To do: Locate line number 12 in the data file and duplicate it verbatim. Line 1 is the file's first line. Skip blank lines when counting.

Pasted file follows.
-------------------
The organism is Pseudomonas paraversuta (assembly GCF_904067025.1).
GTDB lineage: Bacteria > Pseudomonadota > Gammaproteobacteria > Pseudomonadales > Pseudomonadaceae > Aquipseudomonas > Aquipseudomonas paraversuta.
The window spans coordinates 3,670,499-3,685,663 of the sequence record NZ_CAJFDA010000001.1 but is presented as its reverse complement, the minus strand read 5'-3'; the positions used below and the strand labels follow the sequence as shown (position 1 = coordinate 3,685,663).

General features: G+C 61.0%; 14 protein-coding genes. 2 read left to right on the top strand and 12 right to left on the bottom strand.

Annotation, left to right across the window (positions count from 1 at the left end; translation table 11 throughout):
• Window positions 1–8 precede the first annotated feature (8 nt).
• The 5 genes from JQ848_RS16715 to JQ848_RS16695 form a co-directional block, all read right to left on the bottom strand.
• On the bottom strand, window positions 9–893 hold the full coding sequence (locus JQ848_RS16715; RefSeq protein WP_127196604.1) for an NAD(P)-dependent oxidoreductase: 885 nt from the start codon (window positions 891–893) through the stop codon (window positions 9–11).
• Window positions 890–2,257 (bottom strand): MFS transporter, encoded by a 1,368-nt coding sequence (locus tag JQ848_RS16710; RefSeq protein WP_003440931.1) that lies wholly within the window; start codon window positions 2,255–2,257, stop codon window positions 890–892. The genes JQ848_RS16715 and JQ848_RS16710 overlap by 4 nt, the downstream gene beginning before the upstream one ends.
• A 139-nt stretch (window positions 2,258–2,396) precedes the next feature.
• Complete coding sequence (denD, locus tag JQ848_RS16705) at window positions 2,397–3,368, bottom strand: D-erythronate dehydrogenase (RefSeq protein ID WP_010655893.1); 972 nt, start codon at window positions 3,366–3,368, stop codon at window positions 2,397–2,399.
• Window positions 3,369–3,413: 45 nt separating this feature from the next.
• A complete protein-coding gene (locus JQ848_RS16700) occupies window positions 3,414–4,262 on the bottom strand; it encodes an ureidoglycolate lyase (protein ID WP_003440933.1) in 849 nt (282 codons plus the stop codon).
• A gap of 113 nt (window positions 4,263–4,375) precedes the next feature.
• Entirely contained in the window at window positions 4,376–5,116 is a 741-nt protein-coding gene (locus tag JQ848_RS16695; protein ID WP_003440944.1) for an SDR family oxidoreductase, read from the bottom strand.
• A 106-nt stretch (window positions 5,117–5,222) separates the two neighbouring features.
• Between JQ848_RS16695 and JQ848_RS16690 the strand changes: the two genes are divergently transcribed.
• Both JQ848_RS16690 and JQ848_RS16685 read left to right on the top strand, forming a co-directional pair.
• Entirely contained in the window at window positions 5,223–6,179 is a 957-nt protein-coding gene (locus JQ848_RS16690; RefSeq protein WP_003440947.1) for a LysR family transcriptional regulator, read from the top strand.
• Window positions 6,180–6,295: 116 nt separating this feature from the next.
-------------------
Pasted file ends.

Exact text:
• Window positions 3,369–3,413: 45 nt separating this feature from the next.